Heidi Alexander is Massachusetts’ first director of the Supreme Judicial Court Standing Committee on Lawyer Well-Being. Before assuming that role, Heidi served as the deputy director of Massachusetts Lawyers Concerned for Lawyers and led its Law Office Management Assistance Program, practiced law at a small firm in Boston, and clerked for a justice on the New Jersey Supreme Court. She is the author of “Evernote as a Law Practice Tool,” past co-chair of ABA TECHSHOW, and founder of the ABA’s Women of Legal Technology initiative. Heidi is a native of Minnesota, a former collegiate goaltender for Amherst College Women’s Ice Hockey Team, and a graduate of Rutgers School of Law, where she was the editor-in-chief of the Rutgers Law Review. Heidi attends to her own well-being by coaching CrossFit and girl’s youth hockey, competing in powerlifting, and, most importantly, spending time with her three young kids. She can be reached via email at email@example.com, Twitter @heidialexander, or LinkedIn www.linkedin.com/in/heidisarahalexander.
Externally within legal circles, Chris is recognized nationally based on his roles as a strategic planning facilitator to bar associations and bar foundations, his leadership work in the lawyer well-being movement, and his work advising states regulators and/or bar associations exploring the merits of implementing mandatory malpractice insurance requirements or stricter client disclosure rules.
On the strategic planning front, Chris’ lawyer credentials, knowledge of legal industry trends, and keen observations into bar association relevance catapulted him into being a desired facilitator in legal conversations nationally. Chris’ unique and innovative strategic planning approach has resulted in his leading retreats and legal conversations at the national, state, and local levels, including with State Bars in Maine, Vermont, Virginia, Kansas, South Dakota, North Dakota, Montana, Idaho, Wyoming, Nevada, and the U.S. Virgin Islands, as well as the National Conference of Women’s Bar Associations.
On the issue of lawyer well-being, Chris has been at the epicenter of discussion both strategically and as an advocate. As co-author of the movement launching 2016 report “The Path to Lawyer Well-Being: Practical Recommendations for Positive Change,” his leadership as co-chair of the National Task Force on Lawyer Well-Being, his participation on the ABA’s Working Group to Advance Well-Being in the Legal Profession, and his role as co-host of “The Path to Well-Being in Law” podcast, Chris has been at the forefront of a movement intent on creating a culture shift in the legal profession, and advancing personal and professional satisfaction in all sectors of legal life.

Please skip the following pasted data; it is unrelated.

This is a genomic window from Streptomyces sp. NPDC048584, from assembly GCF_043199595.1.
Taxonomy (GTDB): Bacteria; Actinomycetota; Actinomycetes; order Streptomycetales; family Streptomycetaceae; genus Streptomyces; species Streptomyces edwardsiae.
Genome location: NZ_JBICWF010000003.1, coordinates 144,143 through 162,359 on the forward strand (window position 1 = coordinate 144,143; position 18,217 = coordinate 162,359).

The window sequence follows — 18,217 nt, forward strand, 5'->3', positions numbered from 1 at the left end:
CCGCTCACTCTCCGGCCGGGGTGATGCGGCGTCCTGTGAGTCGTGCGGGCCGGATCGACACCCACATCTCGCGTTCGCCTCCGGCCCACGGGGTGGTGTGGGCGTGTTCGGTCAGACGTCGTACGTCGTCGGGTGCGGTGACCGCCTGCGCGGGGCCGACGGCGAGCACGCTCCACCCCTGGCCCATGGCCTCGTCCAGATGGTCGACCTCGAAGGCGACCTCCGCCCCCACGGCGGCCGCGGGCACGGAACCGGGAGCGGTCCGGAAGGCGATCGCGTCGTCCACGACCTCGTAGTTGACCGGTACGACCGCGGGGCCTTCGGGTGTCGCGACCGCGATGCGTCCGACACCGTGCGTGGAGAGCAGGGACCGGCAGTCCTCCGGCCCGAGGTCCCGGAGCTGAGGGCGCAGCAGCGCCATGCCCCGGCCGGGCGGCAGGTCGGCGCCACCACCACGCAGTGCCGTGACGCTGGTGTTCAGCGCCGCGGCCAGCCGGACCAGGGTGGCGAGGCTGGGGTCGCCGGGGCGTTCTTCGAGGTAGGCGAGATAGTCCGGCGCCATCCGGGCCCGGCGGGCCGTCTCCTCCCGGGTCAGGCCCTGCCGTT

Chris has also been active nationally, counseling state bar associations and regulators on the viability of requiring lawyers to maintain malpractice insurance as a condition of licensure. Given Chris’ insurance industry knowledge, particularly within small firms and solo practitioners, his insights have been additive to the conversations in states like Nevada, Washington, California, and Idaho. Chris is also well versed in alternatives to mandatory insurance, like client disclosure rules.
Chris received his law degree from the University of Montana School of Law in 2001 and holds a bachelor’s degree from the University of Wisconsin-Madison (1994). Following his graduation from law school, he served one year as a law clerk for the Honorable Terry N. Trieweiler of the Montana Supreme Court. After his clerkship, he launched his ALPS career as president and principal consultant of ALPS Foundation Services, a non-profit fundraising and philanthropic management consulting firm. In that capacity, he authored “The Complete Guide to Bar Foundations” in conjunction with the National Conference of Bar Foundations.
Outside of the law, Chris is currently chair of the board of directors of the University of Montana Alumni Association, has authored two children’s book about collegiate mascots (“The Big Bucky Badger Mystery” [Wisconsin] and “The Wild Wolf Pack Mystery” [Nevada}) and enjoys his Montana lifestyle with his wife, Jennifer, and their three children, Cameron, Mallory, and Lauren.